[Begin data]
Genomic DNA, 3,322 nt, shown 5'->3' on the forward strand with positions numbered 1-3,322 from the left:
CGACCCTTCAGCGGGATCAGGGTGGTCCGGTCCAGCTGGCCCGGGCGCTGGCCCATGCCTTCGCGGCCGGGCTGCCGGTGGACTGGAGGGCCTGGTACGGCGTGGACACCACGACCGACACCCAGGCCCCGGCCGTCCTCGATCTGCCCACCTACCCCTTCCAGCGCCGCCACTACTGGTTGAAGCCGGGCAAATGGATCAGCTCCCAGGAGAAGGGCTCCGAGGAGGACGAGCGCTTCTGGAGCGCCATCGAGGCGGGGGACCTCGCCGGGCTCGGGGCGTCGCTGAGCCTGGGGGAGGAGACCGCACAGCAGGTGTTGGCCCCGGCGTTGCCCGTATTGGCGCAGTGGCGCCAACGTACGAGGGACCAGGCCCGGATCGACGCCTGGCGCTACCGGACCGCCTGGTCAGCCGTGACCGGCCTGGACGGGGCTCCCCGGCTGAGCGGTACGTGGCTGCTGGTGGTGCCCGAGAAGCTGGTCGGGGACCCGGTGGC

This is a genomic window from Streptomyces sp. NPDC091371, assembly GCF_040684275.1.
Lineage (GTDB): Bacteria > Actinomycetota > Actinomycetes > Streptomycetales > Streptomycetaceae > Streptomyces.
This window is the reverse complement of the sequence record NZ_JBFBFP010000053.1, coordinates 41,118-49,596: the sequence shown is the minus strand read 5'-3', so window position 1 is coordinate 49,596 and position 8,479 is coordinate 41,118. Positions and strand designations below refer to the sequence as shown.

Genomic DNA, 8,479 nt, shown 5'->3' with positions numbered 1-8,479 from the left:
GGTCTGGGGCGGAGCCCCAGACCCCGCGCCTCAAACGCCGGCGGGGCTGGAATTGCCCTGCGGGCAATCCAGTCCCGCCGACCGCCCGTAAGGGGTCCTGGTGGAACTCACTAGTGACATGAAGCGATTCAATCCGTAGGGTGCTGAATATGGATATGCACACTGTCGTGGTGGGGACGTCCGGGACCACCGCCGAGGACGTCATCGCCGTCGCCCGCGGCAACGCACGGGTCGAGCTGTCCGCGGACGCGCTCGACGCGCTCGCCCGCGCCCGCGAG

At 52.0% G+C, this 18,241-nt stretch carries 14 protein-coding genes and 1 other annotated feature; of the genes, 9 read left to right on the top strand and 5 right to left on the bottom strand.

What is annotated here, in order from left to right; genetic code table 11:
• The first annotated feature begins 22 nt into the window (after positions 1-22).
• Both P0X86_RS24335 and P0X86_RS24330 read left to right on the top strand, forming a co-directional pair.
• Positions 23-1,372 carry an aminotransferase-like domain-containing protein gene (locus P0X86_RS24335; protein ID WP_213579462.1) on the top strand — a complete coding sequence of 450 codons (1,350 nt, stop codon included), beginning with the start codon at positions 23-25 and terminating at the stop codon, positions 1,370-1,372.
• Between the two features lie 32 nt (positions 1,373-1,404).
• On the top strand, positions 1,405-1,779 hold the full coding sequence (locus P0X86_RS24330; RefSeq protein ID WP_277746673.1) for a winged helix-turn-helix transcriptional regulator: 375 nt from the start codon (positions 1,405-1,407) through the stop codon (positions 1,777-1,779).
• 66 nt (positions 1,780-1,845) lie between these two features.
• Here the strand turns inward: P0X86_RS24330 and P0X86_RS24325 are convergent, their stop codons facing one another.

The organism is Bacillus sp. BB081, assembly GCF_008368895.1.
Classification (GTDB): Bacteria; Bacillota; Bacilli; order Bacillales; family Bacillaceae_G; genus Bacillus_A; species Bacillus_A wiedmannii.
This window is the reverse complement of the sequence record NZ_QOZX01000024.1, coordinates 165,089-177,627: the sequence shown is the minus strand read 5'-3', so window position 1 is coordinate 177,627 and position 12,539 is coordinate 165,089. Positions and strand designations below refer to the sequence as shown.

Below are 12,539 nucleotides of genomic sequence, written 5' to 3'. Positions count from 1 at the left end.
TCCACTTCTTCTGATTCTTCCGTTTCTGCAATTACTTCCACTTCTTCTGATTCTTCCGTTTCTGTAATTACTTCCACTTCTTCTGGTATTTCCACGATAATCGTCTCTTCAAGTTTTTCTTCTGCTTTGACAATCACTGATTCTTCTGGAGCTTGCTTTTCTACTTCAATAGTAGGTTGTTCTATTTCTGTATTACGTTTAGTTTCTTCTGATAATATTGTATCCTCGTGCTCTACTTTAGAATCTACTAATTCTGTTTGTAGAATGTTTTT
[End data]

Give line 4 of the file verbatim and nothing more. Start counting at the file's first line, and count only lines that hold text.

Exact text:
Lineage (GTDB): Bacteria > Actinomycetota > Actinomycetes > Streptomycetales > Streptomycetaceae > Streptomyces.